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NCAA allows teams to put corporate logos on fields

With expenses inevitably increasing — thanks to a long-overdue reckoning from a system that denied payment to players for decades — college football needs more money. One way to raise money is to find new revenue streams.

On Thursday, the NCAA’s Playing Rules Oversight Panel approved the use of corporate logos on fields for regular-season games in all divisions. The change becomes effective immediately.

As explained by Ben Portnoy of Sports Business Journal, schools can put an ad at the 50-yard line, with no more than two smaller ads elsewhere on the field.

They should have thought of it a long time ago. Then again, that sort of blatant cash grab would have made the failure to give players fair compensation even more glaring.

The presence of logos will be glaring, at first, for fans. Most should be used to seeing it; corporate logos have been an integral part of the bowl season for a long time. And no one ever turned off a bowl game because they were miffed by the infiltration of toaster-pastry product placement.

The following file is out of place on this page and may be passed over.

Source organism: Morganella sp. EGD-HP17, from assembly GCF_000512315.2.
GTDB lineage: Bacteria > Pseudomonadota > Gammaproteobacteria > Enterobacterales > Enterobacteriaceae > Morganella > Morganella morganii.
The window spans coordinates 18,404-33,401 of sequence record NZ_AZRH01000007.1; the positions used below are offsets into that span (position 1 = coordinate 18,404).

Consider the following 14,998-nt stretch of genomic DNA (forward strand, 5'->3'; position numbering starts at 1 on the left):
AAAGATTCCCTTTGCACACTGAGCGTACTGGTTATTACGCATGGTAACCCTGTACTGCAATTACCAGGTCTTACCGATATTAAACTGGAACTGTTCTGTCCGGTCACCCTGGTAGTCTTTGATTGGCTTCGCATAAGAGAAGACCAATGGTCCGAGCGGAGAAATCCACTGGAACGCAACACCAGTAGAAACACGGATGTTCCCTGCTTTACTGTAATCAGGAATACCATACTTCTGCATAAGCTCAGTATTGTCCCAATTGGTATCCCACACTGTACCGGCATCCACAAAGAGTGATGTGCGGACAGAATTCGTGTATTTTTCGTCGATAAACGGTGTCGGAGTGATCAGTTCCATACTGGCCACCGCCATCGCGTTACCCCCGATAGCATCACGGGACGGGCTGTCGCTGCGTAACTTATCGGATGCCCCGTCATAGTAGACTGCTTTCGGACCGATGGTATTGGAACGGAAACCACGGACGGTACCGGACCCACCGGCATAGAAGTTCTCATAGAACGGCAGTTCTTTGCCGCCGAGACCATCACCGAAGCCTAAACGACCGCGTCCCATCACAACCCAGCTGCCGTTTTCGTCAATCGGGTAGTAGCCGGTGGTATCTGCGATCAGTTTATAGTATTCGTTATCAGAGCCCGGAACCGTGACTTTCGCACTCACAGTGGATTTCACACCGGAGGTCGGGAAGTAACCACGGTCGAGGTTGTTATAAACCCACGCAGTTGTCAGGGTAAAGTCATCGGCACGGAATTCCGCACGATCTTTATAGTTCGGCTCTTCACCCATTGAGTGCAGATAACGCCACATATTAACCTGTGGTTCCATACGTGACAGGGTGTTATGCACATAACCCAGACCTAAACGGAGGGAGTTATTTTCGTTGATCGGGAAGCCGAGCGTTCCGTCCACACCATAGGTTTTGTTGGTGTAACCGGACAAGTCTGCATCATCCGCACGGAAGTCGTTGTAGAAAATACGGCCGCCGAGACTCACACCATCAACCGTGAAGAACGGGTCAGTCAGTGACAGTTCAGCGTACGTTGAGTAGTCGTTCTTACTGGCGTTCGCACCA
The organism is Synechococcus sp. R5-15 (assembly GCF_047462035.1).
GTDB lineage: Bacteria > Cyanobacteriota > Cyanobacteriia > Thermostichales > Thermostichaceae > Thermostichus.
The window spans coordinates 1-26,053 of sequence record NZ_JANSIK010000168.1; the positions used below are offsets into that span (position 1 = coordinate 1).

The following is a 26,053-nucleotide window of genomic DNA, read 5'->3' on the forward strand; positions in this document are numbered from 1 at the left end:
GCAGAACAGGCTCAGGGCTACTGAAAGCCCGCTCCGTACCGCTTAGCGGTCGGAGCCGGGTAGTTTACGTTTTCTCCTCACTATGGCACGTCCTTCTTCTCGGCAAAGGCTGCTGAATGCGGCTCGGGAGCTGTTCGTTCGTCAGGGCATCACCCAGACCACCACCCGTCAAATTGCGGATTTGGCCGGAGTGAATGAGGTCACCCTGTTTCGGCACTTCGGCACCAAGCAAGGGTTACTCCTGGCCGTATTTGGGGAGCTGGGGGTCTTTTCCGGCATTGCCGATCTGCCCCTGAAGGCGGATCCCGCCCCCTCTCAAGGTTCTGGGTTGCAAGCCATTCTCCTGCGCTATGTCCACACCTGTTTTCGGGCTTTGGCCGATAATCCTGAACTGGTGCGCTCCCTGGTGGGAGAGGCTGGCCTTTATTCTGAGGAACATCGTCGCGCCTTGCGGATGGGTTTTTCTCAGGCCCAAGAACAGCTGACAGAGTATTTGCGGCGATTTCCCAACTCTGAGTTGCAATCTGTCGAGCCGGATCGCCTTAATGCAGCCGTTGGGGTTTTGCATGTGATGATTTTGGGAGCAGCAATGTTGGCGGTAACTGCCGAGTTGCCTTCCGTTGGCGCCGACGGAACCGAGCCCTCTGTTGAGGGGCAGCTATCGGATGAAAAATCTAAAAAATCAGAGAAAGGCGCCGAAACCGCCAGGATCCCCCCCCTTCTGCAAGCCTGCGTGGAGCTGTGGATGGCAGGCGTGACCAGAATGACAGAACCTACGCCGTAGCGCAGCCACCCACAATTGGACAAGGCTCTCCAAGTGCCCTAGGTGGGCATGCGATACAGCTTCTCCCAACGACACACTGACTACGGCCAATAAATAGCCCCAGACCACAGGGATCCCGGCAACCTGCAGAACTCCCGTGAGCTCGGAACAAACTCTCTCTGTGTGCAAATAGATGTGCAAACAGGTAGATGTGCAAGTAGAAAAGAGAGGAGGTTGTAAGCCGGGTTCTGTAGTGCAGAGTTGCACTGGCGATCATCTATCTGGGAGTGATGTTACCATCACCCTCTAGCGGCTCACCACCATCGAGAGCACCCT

Regardless, necessity is the mother of innovation. And this is an easy, low-hanging way to get more money without passing the hat (again) to alumni and other boosters.

The new rule also puts programs in competition, sort of, with players. Companies have finite advertising budgets. The schools will be trying to get that money for their fields. The players will be hoping to get some of the money for themselves.

And the end result will be just a little more chaos for a system that deserves every ounce of chaos it is experiencing.